Homer himself would be agog.

READ REVIEW

THE ODYSSEY

A POP-UP BOOK

A highlight-reel version of Odysseus’ journey home, framed as a graphic novel and plastered with fantastically dramatic pop-ups and other special effects.

Opening with Penelope working on a tapestry that transforms into an entirely different scene with the drop of a step-flap, the tale plunges on into the many escapes of Odysseus and his crew: from Polyphemus, from Circe, the Sirens and (after visiting the land of the dead) from Scylla and Charybdis. Then it’s on to Ithaca for a slaughter of suitors with a bow strung with real string, peace at last after Zeus rears up to get everyone’s attention with a foil thunderbolt and a final clinch between Odysseus and Penelope as their connubial bed levitates to reveal the deep tree roots beneath. Ita (20,000 Leagues Under the Sea, 2008) tells the tale in balloons of colloquial dialogue (“Where have you been for the last twenty years?” “Well, sweetheart, it’s an awfully long story”). Well-defined sequential panels give way to larger scenes of Polyphemus getting it in the eye with a sharpened log, of a ship with oars that row frantically with pulls of a tab, of Circe turning a man into a pig in a particularly masterful bit of paper engineering and other climactic moments. As transitions range from quick to nonexistent and the order in which gatefolds should be lifted isn’t always evident, some familiarity with the original is recommended—but even newbies will be riveted by this nonstop, high-energy retelling.

Homer himself would be agog. (Pop-up classic. 10-13)

Pub Date: Dec. 1, 2011

ISBN: 978-1-4027-5867-6

Page Count: 8

Publisher: Sterling

Review Posted Online: Oct. 12, 2011

Kirkus Reviews Issue: Nov. 1, 2011

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THE ARABIAN NIGHTS

In a large, handsome format, Tarnowska offers six tales plus an abbreviated version of the frame story, retold in formal but contemporary language and sandwiched between a note on the Nights’ place in her childhood in Lebanon and a page of glossary and source notes. Rather than preserve the traditional embedded structure and cliffhanger cutoffs, she keeps each story discrete and tones down the sex and violence. This structure begs the question of why Shahriyar lets Shahrazade [sic] live if she tells each evening’s tale complete, but it serves to simplify the reading for those who want just one tale at a time. Only the opener, “Aladdin and the Wonderful Lamp,” is likely to be familiar to young readers; in others a prince learns to control a flying “Ebony Horse” by “twiddling” its ears, contending djinn argue whether “Prince Kamar el Zaman [or] Princess Boudour” is the more beautiful (the prince wins) and in a Cinderella tale a “Diamond Anklet” subs for the glass slipper. Hénaff’s stylized scenes of domed cityscapes and turbaned figures add properly whimsical visual notes to this short but animated gathering. (Folktales. 10-12)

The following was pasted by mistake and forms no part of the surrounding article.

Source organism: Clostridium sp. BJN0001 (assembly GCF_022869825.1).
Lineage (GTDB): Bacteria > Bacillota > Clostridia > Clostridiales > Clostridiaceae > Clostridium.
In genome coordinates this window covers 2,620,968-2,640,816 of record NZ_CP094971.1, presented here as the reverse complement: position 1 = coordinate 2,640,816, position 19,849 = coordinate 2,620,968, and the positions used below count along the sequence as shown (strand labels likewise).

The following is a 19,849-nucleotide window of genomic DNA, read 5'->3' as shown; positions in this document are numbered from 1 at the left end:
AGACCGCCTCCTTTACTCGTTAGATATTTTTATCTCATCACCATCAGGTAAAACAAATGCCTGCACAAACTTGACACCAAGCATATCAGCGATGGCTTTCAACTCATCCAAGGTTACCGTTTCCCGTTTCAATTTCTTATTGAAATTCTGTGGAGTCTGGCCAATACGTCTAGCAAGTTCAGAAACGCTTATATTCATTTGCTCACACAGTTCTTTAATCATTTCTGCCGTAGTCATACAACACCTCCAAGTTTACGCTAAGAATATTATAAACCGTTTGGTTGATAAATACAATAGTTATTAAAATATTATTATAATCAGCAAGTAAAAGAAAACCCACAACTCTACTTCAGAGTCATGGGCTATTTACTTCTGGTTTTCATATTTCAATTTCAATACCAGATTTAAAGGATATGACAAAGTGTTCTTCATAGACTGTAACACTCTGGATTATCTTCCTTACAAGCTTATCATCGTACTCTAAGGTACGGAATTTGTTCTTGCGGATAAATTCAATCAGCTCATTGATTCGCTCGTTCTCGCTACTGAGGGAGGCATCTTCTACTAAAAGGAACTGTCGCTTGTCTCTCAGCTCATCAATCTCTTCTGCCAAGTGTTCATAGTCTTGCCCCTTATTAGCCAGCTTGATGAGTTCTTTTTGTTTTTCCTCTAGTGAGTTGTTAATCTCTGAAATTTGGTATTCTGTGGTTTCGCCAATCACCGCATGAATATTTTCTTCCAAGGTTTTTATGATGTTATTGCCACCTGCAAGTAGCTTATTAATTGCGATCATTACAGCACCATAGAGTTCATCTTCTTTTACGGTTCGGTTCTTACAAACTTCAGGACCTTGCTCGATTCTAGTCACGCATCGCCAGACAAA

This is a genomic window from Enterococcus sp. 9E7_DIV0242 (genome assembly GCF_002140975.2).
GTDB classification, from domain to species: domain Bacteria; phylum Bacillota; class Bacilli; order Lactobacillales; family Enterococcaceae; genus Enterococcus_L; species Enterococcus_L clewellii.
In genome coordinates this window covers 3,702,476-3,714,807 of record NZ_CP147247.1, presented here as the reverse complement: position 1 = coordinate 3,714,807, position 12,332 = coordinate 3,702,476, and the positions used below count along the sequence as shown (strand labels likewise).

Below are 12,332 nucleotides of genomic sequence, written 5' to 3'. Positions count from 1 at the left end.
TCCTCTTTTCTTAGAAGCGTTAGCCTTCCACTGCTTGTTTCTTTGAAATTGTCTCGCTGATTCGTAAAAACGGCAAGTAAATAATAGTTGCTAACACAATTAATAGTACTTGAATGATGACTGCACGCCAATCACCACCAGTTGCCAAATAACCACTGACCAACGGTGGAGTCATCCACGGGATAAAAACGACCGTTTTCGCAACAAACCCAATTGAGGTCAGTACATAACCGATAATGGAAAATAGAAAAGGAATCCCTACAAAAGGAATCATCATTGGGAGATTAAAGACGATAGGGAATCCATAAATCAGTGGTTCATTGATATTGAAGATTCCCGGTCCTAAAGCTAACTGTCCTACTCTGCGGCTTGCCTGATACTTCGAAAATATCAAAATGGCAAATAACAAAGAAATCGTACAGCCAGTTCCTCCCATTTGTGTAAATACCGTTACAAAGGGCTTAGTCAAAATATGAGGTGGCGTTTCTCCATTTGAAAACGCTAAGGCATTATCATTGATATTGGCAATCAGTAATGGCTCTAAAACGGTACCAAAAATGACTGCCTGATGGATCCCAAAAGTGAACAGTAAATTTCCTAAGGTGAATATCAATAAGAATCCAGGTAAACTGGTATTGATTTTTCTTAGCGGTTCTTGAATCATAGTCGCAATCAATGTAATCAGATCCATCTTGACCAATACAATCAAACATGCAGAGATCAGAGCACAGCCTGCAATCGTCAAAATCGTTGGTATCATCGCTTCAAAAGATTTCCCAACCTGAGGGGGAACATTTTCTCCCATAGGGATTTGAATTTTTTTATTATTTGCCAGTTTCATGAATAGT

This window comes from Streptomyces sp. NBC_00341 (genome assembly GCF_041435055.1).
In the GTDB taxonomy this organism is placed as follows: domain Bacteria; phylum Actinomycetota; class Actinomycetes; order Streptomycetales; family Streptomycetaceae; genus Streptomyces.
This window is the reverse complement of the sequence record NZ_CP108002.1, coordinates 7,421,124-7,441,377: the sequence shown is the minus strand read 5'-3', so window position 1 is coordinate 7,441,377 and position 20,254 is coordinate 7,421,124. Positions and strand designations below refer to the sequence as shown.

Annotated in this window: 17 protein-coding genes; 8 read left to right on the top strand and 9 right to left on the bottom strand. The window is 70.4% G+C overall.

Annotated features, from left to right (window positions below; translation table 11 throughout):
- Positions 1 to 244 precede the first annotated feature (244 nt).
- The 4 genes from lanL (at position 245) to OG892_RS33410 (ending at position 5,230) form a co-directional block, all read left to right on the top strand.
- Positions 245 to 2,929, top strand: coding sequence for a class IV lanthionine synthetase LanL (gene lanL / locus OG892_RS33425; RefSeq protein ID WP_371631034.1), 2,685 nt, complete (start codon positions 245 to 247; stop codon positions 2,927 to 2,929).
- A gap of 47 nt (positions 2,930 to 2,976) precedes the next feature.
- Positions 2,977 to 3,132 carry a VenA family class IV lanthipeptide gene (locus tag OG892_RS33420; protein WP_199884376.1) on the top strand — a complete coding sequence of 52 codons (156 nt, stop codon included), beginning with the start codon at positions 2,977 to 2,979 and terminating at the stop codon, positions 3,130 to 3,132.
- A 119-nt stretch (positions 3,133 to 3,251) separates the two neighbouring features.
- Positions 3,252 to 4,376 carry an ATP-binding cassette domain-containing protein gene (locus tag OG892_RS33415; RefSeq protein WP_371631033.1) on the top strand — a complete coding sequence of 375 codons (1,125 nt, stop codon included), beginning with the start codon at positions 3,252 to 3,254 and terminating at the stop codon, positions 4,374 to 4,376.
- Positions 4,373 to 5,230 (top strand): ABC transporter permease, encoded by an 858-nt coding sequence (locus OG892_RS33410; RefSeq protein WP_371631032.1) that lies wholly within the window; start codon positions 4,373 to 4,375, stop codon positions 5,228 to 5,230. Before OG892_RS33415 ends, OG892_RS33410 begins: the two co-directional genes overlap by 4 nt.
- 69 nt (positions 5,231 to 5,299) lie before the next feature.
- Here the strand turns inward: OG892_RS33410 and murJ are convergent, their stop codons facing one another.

Pub Date: Dec. 1, 2010

ISBN: 978-1-84686-122-2

Page Count: 128

Publisher: Barefoot

Review Posted Online: Dec. 22, 2010

Kirkus Reviews Issue: Nov. 15, 2010

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ONCE UPON A MARIGOLD

From the Marigold Trilogy series , Vol. 1

Cold indeed is the heart not made warm by this bubbly fairy-tale romance. Raised by a kindly forest troll, Christian knows little of the world beyond what he can see through his telescope, but gazing upon a nearby castle, he falls head over heels for Princess Marigold. What chance has he, though, as a (supposed) commoner? When at last he nerves himself to send her a message via carrier pigeon, she answers and the courtship is on—via “p-mail” at first, then, after he lands a job as a castle servant, face to face. Setting numerous fairy-tale conventions just a bit askew, Ferris (Of Sound Mind, 2001, etc.) surrounds her two smart, immensely likable teenagers, who are obviously made for each other, with rival suitors, hyperactive dogs, surprising allies, and strong adversaries. The most notable among the last is devious, domineering Queen Olympia, intent on forcing Marigold into marriage with a penniless, but noble, cipher. The author gets her commonsensical couple to “I Do” through brisk palace intrigue, life-threatening situations, riotous feasting, and general chaos; Queen Olympia gets suitable comeuppance, and the festivities are capped by the required revelation that Christian is actually heir to the throne of neighboring Zandelphia. Fans of Gail Carson Levine’s Princess Tales will be in familiar territory here, as well as seventh heaven. (Fiction. 11-13)

Pub Date: Oct. 1, 2002

ISBN: 0-15-216791-9

Page Count: 272

Publisher: Harcourt

Review Posted Online: May 20, 2010

Kirkus Reviews Issue: Oct. 1, 2002

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